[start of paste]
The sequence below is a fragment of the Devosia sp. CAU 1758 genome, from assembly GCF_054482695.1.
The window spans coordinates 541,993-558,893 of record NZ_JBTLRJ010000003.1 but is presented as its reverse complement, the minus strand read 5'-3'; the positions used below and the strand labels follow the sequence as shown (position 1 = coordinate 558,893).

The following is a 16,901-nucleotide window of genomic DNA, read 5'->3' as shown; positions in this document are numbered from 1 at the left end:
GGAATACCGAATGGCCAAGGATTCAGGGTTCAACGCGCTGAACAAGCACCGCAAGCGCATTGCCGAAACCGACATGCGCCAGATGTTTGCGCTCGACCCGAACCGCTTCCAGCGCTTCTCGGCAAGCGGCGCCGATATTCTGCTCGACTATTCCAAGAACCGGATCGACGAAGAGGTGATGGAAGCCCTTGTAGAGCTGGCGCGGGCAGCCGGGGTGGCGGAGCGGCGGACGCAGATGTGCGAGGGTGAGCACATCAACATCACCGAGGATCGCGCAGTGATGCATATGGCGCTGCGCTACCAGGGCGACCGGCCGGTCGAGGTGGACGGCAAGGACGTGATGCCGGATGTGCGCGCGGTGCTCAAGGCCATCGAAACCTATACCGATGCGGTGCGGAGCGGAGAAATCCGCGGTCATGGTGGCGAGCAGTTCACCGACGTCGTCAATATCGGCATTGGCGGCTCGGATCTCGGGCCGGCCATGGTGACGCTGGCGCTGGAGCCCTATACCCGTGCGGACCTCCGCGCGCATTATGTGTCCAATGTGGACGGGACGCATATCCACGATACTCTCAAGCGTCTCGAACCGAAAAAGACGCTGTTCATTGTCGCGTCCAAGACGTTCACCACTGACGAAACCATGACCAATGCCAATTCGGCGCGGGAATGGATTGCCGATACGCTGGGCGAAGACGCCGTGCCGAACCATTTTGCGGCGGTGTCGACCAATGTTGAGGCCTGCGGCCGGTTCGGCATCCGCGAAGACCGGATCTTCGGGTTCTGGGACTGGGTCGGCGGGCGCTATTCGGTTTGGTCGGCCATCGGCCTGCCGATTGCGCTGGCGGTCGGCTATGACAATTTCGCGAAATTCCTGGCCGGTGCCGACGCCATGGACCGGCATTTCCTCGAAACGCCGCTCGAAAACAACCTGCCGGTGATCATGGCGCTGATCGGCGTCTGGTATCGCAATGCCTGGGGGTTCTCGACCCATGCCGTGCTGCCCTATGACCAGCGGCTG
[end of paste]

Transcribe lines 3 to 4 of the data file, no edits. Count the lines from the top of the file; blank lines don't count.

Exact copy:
The following is a 16,901-nucleotide window of genomic DNA, read 5'->3' as shown; positions in this document are numbered from 1 at the left end:
GGAATACCGAATGGCCAAGGATTCAGGGTTCAACGCGCTGAACAAGCACCGCAAGCGCATTGCCGAAACCGACATGCGCCAGATGTTTGCGCTCGACCCGAACCGCTTCCAGCGCTTCTCGGCAAGCGGCGCCGATATTCTGCTCGACTATTCCAAGAACCGGATCGACGAAGAGGTGATGGAAGCCCTTGTAGAGCTGGCGCGGGCAGCCGGGGTGGCGGAGCGGCGGACGCAGATGTGCGAGGGTGAGCACATCAACATCACCGAGGATCGCGCAGTGATGCATATGGCGCTGCGCTACCAGGGCGACCGGCCGGTCGAGGTGGACGGCAAGGACGTGATGCCGGATGTGCGCGCGGTGCTCAAGGCCATCGAAACCTATACCGATGCGGTGCGGAGCGGAGAAATCCGCGGTCATGGTGGCGAGCAGTTCACCGACGTCGTCAATATCGGCATTGGCGGCTCGGATCTCGGGCCGGCCATGGTGACGCTGGCGCTGGAGCCCTATACCCGTGCGGACCTCCGCGCGCATTATGTGTCCAATGTGGACGGGACGCATATCCACGATACTCTCAAGCGTCTCGAACCGAAAAAGACGCTGTTCATTGTCGCGTCCAAGACGTTCACCACTGACGAAACCATGACCAATGCCAATTCGGCGCGGGAATGGATTGCCGATACGCTGGGCGAAGACGCCGTGCCGAACCATTTTGCGGCGGTGTCGACCAATGTTGAGGCCTGCGGCCGGTTCGGCATCCGCGAAGACCGGATCTTCGGGTTCTGGGACTGGGTCGGCGGGCGCTATTCGGTTTGGTCGGCCATCGGCCTGCCGATTGCGCTGGCGGTCGGCTATGACAATTTCGCGAAATTCCTGGCCGGTGCCGACGCCATGGACCGGCATTTCCTCGAAACGCCGCTCGAAAACAACCTGCCGGTGATCATGGCGCTGATCGGCGTCTGGTATCGCAATGCCTGGGGGTTCTCGACCCATGCCGTGCTGCCCTATGACCAGCGGCTG